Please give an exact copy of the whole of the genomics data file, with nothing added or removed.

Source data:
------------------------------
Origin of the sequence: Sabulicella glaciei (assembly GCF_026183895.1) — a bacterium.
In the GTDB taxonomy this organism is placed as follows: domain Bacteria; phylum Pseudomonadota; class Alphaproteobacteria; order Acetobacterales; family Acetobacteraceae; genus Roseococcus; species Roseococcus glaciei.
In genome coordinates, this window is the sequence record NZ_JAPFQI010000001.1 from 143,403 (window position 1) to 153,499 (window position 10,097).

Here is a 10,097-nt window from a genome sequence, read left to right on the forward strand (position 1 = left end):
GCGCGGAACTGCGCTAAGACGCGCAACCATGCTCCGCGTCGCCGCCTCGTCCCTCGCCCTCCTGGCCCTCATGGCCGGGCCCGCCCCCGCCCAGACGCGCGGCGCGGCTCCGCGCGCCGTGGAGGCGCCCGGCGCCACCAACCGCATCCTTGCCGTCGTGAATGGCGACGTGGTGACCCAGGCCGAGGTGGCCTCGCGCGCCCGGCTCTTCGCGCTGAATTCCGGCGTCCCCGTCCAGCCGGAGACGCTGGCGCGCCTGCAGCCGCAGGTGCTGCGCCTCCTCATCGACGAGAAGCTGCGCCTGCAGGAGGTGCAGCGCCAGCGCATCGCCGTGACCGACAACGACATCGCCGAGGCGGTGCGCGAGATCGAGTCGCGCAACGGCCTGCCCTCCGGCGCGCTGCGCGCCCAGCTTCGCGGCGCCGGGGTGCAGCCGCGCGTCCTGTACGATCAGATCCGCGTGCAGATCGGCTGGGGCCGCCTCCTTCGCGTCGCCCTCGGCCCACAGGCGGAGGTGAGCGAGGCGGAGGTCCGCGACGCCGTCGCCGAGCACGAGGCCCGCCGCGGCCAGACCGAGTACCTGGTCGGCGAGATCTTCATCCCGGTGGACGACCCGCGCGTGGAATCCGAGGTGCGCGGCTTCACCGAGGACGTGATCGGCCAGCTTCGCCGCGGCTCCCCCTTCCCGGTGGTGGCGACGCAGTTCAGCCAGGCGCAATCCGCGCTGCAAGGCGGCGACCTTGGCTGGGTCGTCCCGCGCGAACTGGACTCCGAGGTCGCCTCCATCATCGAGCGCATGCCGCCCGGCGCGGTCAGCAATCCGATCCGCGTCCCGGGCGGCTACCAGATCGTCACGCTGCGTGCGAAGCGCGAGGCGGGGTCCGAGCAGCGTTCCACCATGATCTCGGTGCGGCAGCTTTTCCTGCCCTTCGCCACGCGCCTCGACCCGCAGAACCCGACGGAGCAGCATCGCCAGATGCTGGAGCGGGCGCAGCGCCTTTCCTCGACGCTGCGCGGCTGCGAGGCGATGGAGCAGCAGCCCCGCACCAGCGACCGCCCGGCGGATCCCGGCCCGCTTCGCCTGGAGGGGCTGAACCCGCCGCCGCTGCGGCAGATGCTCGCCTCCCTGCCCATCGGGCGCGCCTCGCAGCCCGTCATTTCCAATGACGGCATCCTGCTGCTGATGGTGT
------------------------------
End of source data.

Origin of the sequence: Sabulicella glaciei (assembly GCF_026183895.1) — a bacterium.
In the GTDB taxonomy this organism is placed as follows: domain Bacteria; phylum Pseudomonadota; class Alphaproteobacteria; order Acetobacterales; family Acetobacteraceae; genus Roseococcus; species Roseococcus glaciei.
In genome coordinates, this window is the sequence record NZ_JAPFQI010000001.1 from 143,403 (window position 1) to 153,499 (window position 10,097).

Here is a 10,097-nt window from a genome sequence, read left to right on the forward strand (position 1 = left end):
GCGCGGAACTGCGCTAAGACGCGCAACCATGCTCCGCGTCGCCGCCTCGTCCCTCGCCCTCCTGGCCCTCATGGCCGGGCCCGCCCCCGCCCAGACGCGCGGCGCGGCTCCGCGCGCCGTGGAGGCGCCCGGCGCCACCAACCGCATCCTTGCCGTCGTGAATGGCGACGTGGTGACCCAGGCCGAGGTGGCCTCGCGCGCCCGGCTCTTCGCGCTGAATTCCGGCGTCCCCGTCCAGCCGGAGACGCTGGCGCGCCTGCAGCCGCAGGTGCTGCGCCTCCTCATCGACGAGAAGCTGCGCCTGCAGGAGGTGCAGCGCCAGCGCATCGCCGTGACCGACAACGACATCGCCGAGGCGGTGCGCGAGATCGAGTCGCGCAACGGCCTGCCCTCCGGCGCGCTGCGCGCCCAGCTTCGCGGCGCCGGGGTGCAGCCGCGCGTCCTGTACGATCAGATCCGCGTGCAGATCGGCTGGGGCCGCCTCCTTCGCGTCGCCCTCGGCCCACAGGCGGAGGTGAGCGAGGCGGAGGTCCGCGACGCCGTCGCCGAGCACGAGGCCCGCCGCGGCCAGACCGAGTACCTGGTCGGCGAGATCTTCATCCCGGTGGACGACCCGCGCGTGGAATCCGAGGTGCGCGGCTTCACCGAGGACGTGATCGGCCAGCTTCGCCGCGGCTCCCCCTTCCCGGTGGTGGCGACGCAGTTCAGCCAGGCGCAATCCGCGCTGCAAGGCGGCGACCTTGGCTGGGTCGTCCCGCGCGAACTGGACTCCGAGGTCGCCTCCATCATCGAGCGCATGCCGCCCGGCGCGGTCAGCAATCCGATCCGCGTCCCGGGCGGCTACCAGATCGTCACGCTGCGTGCGAAGCGCGAGGCGGGGTCCGAGCAGCGTTCCACCATGATCTCGGTGCGGCAGCTTTTCCTGCCCTTCGCCACGCGCCTCGACCCGCAGAACCCGACGGAGCAGCATCGCCAGATGCTGGAGCGGGCGCAGCGCCTTTCCTCGACGCTGCGCGGCTGCGAGGCGATGGAGCAGCAGCCCCGCACCAGCGACCGCCCGGCGGATCCCGGCCCGCTTCGCCTGGAGGGGCTGAACCCGCCGCCGCTGCGGCAGATGCTCGCCTCCCTGCCCATCGGGCGCGCCTCGCAGCCCGTCATTTCCAATGACGGCATCCTGCTGCTGATGGTGT